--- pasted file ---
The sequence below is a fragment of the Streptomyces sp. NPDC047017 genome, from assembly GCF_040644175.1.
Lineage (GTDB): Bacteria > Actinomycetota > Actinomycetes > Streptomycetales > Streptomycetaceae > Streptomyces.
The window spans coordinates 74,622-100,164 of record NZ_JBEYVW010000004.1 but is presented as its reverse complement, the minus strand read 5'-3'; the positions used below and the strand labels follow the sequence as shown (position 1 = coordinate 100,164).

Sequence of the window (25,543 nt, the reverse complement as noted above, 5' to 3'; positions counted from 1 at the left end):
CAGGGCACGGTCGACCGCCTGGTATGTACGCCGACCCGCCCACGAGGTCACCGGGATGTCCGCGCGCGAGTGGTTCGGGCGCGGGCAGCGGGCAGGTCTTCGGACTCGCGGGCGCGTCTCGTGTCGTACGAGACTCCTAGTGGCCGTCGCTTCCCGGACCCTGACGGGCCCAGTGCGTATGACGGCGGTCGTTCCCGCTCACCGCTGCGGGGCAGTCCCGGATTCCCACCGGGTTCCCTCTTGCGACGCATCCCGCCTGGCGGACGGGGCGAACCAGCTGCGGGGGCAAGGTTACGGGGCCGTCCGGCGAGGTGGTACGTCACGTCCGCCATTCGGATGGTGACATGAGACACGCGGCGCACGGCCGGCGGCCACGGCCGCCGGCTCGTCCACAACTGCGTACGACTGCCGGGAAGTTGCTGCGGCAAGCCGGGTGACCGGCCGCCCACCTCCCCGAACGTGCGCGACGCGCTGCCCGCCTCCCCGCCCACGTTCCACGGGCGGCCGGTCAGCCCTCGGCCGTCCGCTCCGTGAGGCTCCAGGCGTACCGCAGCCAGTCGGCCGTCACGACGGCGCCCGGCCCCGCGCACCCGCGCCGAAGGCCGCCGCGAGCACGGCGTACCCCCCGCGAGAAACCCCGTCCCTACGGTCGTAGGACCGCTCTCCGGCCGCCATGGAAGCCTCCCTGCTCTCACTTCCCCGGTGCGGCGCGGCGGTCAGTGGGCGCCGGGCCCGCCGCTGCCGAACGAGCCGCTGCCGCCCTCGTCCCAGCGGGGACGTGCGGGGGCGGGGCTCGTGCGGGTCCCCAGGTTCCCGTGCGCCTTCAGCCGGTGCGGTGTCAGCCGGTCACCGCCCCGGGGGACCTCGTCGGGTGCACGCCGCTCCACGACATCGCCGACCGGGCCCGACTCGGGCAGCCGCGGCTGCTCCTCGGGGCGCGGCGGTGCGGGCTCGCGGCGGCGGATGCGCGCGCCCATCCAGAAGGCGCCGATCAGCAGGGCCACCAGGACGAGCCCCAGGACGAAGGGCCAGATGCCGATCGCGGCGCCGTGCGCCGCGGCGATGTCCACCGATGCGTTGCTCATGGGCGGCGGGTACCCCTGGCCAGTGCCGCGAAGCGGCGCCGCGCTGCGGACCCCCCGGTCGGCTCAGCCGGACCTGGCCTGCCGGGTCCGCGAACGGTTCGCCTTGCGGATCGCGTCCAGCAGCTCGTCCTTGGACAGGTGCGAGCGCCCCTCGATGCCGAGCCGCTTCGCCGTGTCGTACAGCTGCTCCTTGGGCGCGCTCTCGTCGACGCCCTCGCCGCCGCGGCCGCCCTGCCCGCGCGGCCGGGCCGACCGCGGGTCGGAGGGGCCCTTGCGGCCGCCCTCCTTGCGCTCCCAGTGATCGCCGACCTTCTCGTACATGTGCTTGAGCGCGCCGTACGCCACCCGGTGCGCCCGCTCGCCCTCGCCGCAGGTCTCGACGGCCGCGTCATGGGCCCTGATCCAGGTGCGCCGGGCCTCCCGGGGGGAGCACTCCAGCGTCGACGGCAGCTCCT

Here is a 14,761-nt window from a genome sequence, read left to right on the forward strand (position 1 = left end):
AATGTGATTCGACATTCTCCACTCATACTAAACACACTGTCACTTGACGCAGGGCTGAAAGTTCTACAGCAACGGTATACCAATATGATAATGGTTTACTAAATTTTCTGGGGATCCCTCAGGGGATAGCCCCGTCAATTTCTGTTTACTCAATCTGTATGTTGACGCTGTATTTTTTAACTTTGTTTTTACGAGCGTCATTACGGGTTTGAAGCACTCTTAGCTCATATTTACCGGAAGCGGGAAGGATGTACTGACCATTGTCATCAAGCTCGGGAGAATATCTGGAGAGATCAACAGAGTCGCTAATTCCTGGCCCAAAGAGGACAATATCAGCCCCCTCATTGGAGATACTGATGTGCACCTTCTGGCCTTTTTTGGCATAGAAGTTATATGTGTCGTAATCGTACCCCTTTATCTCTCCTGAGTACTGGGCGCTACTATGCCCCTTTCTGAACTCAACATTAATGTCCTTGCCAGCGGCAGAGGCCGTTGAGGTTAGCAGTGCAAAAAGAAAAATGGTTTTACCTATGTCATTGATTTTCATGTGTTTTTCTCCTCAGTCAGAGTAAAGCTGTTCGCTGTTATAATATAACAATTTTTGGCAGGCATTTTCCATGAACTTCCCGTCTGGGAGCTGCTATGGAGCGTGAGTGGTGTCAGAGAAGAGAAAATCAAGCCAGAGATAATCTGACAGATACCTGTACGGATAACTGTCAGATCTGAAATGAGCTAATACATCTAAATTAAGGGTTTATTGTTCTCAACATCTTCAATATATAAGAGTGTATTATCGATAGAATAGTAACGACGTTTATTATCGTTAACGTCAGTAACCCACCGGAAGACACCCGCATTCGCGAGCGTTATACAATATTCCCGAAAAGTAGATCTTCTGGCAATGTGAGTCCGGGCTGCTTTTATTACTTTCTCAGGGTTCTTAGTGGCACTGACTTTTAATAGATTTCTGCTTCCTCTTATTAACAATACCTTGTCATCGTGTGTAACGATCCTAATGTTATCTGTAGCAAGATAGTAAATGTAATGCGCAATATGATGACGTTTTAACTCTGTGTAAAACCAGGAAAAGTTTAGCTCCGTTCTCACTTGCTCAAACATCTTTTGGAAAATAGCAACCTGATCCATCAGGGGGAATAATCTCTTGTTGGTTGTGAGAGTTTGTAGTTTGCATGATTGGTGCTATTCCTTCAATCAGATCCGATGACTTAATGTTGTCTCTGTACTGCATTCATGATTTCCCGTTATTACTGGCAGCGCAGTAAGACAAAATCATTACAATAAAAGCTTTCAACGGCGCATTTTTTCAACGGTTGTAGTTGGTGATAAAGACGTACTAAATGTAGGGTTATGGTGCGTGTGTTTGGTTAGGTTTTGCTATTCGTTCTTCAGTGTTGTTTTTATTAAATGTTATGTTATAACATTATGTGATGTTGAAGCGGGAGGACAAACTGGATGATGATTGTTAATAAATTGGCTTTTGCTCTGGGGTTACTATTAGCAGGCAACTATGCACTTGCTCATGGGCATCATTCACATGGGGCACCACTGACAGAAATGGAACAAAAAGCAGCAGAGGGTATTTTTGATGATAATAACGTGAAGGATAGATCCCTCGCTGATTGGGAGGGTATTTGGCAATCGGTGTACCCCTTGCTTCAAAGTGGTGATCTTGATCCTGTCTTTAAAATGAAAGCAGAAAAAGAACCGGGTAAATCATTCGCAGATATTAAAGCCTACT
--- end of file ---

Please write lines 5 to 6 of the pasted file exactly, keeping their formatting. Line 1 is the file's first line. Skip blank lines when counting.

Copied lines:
CAGGGCACGGTCGACCGCCTGGTATGTACGCCGACCCGCCCACGAGGTCACCGGGATGTCCGCGCGCGAGTGGTTCGGGCGCGGGCAGCGGGCAGGTCTTCGGACTCGCGGGCGCGTCTCGTGTCGTACGAGACTCCTAGTGGCCGTCGCTTCCCGGACCCTGACGGGCCCAGTGCGTATGACGGCGGTCGTTCCCGCTCACCGCTGCGGGGCAGTCCCGGATTCCCACCGGGTTCCCTCTTGCGACGCATCCCGCCTGGCGGACGGGGCGAACCAGCTGCGGGGGCAAGGTTACGGGGCCGTCCGGCGAGGTGGTACGTCACGTCCGCCATTCGGATGGTGACATGAGACACGCGGCGCACGGCCGGCGGCCACGGCCGCCGGCTCGTCCACAACTGCGTACGACTGCCGGGAAGTTGCTGCGGCAAGCCGGGTGACCGGCCGCCCACCTCCCCGAACGTGCGCGACGCGCTGCCCGCCTCCCCGCCCACGTTCCACGGGCGGCCGGTCAGCCCTCGGCCGTCCGCTCCGTGAGGCTCCAGGCGTACCGCAGCCAGTCGGCCGTCACGACGGCGCCCGGCCCCGCGCACCCGCGCCGAAGGCCGCCGCGAGCACGGCGTACCCCCCGCGAGAAACCCCGTCCCTACGGTCGTAGGACCGCTCTCCGGCCGCCATGGAAGCCTCCCTGCTCTCACTTCCCCGGTGCGGCGCGGCGGTCAGTGGGCGCCGGGCCCGCCGCTGCCGAACGAGCCGCTGCCGCCCTCGTCCCAGCGGGGACGTGCGGGGGCGGGGCTCGTGCGGGTCCCCAGGTTCCCGTGCGCCTTCAGCCGGTGCGGTGTCAGCCGGTCACCGCCCCGGGGGACCTCGTCGGGTGCACGCCGCTCCACGACATCGCCGACCGGGCCCGACTCGGGCAGCCGCGGCTGCTCCTCGGGGCGCGGCGGTGCGGGCTCGCGGCGGCGGATGCGCGCGCCCATCCAGAAGGCGCCGATCAGCAGGGCCACCAGGACGAGCCCCAGGACGAAGGGCCAGATGCCGATCGCGGCGCCGTGCGCCGCGGCGATGTCCACCGATGCGTTGCTCATGGGCGGCGGGTACCCCTGGCCAGTGCCGCGAAGCGGCGCCGCGCTGCGGACCCCCCGGTCGGCTCAGCCGGACCTGGCCTGCCGGGTCCGCGAACGGTTCGCCTTGCGGATCGCGTCCAGCAGCTCGTCCTTGGACAGGTGCGAGCGCCCCTCGATGCCGAGCCGCTTCGCCGTGTCGTACAGCTGCTCCTTGGGCGCGCTCTCGTCGACGCCCTCGCCGCCGCGGCCGCCCTGCCCGCGCGGCCGGGCCGACCGCGGGTCGGAGGGGCCCTTGCGGCCGCCCTCCTTGCGCTCCCAGTGATCGCCGACCTTCTCGTACATGTGCTTGAGCGCGCCGTACGCCACCCGGTGCGCCCGCTCGCCCTCGCCGCAGGTCTCGACGGCCGCGTCATGGGCCCTGATCCAGGTGCGCCGGGCCTCCCGGGGGGAGCACTCCAGCGTCGACGGCAGCTCCT

Here is a 14,761-nt window from a genome sequence, read left to right on the forward strand (position 1 = left end):